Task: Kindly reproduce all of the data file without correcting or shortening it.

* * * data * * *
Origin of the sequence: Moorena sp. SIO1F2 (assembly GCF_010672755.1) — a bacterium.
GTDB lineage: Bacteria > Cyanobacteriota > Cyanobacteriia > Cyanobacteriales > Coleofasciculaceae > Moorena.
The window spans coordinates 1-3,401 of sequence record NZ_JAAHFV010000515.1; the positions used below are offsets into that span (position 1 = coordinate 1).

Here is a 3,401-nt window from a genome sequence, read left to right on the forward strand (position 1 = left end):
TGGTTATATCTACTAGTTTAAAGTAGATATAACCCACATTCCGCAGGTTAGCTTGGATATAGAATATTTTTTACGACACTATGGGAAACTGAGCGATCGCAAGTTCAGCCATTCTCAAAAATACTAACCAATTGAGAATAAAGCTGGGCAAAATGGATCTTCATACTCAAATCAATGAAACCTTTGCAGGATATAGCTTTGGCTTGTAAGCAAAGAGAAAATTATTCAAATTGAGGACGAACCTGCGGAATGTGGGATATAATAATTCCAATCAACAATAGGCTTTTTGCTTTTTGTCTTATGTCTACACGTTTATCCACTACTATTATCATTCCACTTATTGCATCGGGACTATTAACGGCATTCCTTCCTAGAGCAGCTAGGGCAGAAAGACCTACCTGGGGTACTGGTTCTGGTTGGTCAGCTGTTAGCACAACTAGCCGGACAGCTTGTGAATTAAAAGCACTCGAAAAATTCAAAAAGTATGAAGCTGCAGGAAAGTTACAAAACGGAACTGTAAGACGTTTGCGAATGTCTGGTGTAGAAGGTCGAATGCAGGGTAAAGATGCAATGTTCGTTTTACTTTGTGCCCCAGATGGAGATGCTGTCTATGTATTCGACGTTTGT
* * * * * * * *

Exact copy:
Origin of the sequence: Moorena sp. SIO1F2 (assembly GCF_010672755.1) — a bacterium.
GTDB lineage: Bacteria > Cyanobacteriota > Cyanobacteriia > Cyanobacteriales > Coleofasciculaceae > Moorena.
The window spans coordinates 1-3,401 of sequence record NZ_JAAHFV010000515.1; the positions used below are offsets into that span (position 1 = coordinate 1).

Here is a 3,401-nt window from a genome sequence, read left to right on the forward strand (position 1 = left end):
TGGTTATATCTACTAGTTTAAAGTAGATATAACCCACATTCCGCAGGTTAGCTTGGATATAGAATATTTTTTACGACACTATGGGAAACTGAGCGATCGCAAGTTCAGCCATTCTCAAAAATACTAACCAATTGAGAATAAAGCTGGGCAAAATGGATCTTCATACTCAAATCAATGAAACCTTTGCAGGATATAGCTTTGGCTTGTAAGCAAAGAGAAAATTATTCAAATTGAGGACGAACCTGCGGAATGTGGGATATAATAATTCCAATCAACAATAGGCTTTTTGCTTTTTGTCTTATGTCTACACGTTTATCCACTACTATTATCATTCCACTTATTGCATCGGGACTATTAACGGCATTCCTTCCTAGAGCAGCTAGGGCAGAAAGACCTACCTGGGGTACTGGTTCTGGTTGGTCAGCTGTTAGCACAACTAGCCGGACAGCTTGTGAATTAAAAGCACTCGAAAAATTCAAAAAGTATGAAGCTGCAGGAAAGTTACAAAACGGAACTGTAAGACGTTTGCGAATGTCTGGTGTAGAAGGTCGAATGCAGGGTAAAGATGCAATGTTCGTTTTACTTTGTGCCCCAGATGGAGATGCTGTCTATGTATTCGACGTTTGT